Charles Ashby, The Daily Sentinel
DENVER — A bill requiring free-standing emergency room services to disclose up front what they are charging patients won bipartisan approval in a Senate committee Wednesday.
The measure, SB146, stems in part from patients who don’t always know the difference between free-standing ERs and urgent care centers.
The idea behind it is to give consumers a better understanding of what they and their insurance companies are paying, and whether they can get the same services cheaper elsewhere.
“When Colorado consumers get the basic information about costs and options, they can make an informed decision about where they want to seek medical care and avoid getting hit with outrageous bills,” said Adam Fox, director of strategic engagement at the Colorado Consumer Health Initiative.
Fox said many patients don’t always realize that they’ve gone into a free-standing emergency room as opposed to an urgent care center, a nonemergency facility that generally charges far less for its services.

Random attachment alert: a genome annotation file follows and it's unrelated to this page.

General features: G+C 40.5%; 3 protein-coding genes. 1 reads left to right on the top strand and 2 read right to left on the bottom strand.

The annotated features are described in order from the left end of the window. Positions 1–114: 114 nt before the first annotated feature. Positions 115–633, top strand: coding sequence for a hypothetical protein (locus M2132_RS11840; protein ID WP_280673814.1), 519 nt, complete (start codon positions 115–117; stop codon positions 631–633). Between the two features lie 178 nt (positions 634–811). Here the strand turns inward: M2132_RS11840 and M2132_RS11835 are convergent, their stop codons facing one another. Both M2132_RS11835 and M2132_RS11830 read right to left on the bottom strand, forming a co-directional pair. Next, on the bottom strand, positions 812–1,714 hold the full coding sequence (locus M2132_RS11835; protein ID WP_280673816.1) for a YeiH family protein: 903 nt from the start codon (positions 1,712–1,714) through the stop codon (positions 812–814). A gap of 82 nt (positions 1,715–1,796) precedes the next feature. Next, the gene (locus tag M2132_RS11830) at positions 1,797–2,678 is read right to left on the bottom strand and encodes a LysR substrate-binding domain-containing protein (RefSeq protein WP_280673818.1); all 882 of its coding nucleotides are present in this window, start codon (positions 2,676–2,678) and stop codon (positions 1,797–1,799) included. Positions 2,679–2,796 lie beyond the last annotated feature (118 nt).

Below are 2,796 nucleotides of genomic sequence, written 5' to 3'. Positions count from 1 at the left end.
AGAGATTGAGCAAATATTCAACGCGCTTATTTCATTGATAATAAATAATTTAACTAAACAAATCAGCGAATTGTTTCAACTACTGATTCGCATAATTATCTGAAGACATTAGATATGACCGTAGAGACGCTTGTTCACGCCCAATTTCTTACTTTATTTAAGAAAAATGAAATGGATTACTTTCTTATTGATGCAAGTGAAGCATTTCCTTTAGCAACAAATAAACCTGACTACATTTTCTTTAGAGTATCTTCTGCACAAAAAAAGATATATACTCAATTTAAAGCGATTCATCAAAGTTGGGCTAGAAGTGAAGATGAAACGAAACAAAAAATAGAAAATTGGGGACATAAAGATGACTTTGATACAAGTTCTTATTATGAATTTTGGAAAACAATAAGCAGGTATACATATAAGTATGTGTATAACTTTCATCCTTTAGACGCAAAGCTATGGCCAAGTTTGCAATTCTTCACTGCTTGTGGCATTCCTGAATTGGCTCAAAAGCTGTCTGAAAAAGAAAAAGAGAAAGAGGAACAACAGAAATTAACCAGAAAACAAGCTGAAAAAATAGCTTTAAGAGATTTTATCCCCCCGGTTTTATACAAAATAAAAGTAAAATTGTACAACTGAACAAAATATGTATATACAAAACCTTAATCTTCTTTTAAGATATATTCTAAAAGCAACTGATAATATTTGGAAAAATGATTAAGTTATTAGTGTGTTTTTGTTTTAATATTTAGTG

The ERs were created to help bring more providers to rural parts of the state that have few health care options, but many have chosen instead to locate in well-to-do areas because they have proven to be profitable, he said.
The bill, which cleared the Senate Health & Human Services Committee on a 4-1 vote, also requires the ERs to conduct detailed screenings of patients before performing any chargeable work, and provide a detailed description of the results of that examination, making it clear that patients aren’t required to undergo treatment there.
It has bipartisan support from its sponsors, Sens. Jim Smallwood, R-Parker, and John Kefalas, D-Fort Collins, and Reps. Lang Sias, R-Arvada, and Jonathan Singer, D-Longmont.
It heads to the Senate Finance Committee for more discussion.
See the full article here.